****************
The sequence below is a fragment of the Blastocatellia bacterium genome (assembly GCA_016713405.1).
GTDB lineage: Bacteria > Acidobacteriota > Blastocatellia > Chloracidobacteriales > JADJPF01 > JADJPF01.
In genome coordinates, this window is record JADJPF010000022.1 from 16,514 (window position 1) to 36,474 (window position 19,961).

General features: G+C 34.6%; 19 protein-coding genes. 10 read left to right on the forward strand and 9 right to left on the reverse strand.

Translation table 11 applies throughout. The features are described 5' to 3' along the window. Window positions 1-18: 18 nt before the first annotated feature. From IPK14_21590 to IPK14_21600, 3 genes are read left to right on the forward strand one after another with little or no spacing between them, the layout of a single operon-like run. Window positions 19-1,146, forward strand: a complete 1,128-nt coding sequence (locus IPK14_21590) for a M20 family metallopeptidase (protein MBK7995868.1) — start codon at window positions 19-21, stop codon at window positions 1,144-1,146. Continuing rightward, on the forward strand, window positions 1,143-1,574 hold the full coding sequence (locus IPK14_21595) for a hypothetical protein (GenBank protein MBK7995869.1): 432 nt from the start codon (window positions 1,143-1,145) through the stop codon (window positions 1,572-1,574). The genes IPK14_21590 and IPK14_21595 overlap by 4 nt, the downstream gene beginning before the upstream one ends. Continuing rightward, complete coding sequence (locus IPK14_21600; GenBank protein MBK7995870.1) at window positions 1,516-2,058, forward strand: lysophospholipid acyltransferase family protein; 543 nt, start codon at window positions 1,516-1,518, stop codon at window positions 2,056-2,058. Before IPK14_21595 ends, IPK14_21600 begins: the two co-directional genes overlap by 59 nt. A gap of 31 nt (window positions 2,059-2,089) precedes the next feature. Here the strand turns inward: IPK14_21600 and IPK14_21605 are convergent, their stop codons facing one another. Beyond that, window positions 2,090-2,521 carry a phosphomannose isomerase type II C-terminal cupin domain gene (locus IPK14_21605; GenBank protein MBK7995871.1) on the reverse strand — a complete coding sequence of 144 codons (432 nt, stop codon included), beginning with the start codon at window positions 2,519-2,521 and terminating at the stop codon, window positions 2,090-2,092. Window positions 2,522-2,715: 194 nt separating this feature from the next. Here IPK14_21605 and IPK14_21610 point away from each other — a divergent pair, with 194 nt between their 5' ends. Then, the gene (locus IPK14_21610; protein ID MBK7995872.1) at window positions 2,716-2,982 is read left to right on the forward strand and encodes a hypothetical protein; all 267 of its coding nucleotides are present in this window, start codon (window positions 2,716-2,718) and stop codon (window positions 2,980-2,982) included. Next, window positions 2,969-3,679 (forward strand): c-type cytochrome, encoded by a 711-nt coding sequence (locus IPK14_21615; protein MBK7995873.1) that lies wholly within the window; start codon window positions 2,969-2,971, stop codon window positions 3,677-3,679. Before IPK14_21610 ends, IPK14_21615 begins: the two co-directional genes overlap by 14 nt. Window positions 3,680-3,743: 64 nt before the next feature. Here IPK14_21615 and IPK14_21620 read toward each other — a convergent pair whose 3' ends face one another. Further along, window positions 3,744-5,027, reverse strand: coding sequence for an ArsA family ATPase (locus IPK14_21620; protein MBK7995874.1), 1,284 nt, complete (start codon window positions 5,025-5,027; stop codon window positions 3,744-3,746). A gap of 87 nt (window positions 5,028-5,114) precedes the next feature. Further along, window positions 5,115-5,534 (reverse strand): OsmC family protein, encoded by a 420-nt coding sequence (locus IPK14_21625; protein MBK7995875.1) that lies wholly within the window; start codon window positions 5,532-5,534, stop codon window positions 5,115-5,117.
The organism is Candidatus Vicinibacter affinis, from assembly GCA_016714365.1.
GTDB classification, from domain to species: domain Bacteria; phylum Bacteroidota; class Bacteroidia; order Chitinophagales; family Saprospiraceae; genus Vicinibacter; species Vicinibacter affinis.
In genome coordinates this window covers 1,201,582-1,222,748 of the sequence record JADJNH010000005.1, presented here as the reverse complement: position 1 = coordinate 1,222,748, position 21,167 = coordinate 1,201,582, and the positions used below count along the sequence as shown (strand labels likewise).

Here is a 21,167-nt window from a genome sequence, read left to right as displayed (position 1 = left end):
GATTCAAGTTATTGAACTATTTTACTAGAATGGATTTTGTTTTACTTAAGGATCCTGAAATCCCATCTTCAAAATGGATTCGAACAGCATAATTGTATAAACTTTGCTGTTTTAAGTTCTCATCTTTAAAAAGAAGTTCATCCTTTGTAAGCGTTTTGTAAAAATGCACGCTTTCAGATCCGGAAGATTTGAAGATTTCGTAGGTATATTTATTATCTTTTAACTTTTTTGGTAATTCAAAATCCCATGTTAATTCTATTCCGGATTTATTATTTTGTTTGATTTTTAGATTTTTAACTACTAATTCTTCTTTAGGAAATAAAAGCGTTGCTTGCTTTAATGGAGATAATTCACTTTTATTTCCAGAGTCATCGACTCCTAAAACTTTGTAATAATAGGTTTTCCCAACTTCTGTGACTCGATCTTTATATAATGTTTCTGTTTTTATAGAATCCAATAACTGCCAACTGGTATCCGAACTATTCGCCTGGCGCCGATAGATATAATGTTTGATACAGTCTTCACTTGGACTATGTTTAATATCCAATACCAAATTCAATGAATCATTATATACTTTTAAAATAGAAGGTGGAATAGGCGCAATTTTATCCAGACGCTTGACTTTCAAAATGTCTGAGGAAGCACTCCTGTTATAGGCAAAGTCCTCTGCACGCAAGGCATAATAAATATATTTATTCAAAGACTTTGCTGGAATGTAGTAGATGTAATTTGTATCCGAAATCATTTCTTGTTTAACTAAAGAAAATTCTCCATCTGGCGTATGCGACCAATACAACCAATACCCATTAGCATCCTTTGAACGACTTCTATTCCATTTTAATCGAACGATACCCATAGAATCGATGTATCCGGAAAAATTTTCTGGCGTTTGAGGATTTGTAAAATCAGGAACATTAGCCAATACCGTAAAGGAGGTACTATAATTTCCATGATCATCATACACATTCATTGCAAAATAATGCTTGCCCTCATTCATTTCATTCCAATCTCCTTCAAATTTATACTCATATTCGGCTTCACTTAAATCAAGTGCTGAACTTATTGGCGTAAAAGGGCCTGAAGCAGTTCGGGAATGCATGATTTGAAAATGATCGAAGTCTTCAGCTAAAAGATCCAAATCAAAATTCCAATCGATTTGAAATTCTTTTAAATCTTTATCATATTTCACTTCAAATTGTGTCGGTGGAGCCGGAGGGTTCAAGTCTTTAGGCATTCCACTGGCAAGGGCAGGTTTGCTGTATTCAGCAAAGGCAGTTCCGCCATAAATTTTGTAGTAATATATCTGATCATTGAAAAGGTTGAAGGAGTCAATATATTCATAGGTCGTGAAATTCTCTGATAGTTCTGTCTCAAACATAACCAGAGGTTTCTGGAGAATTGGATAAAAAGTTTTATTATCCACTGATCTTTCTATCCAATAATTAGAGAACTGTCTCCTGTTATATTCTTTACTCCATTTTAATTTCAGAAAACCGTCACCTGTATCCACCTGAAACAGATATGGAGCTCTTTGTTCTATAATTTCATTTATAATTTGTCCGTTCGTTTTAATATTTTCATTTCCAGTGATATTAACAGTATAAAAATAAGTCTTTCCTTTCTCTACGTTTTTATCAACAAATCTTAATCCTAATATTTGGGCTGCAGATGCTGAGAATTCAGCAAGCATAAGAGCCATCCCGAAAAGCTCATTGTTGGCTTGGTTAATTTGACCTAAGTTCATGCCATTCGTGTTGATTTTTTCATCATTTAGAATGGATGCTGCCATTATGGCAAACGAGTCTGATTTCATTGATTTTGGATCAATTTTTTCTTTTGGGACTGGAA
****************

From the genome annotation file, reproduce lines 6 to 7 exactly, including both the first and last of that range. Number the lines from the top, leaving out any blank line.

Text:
The organism is Candidatus Vicinibacter affinis, from assembly GCA_016714365.1.
GTDB classification, from domain to species: domain Bacteria; phylum Bacteroidota; class Bacteroidia; order Chitinophagales; family Saprospiraceae; genus Vicinibacter; species Vicinibacter affinis.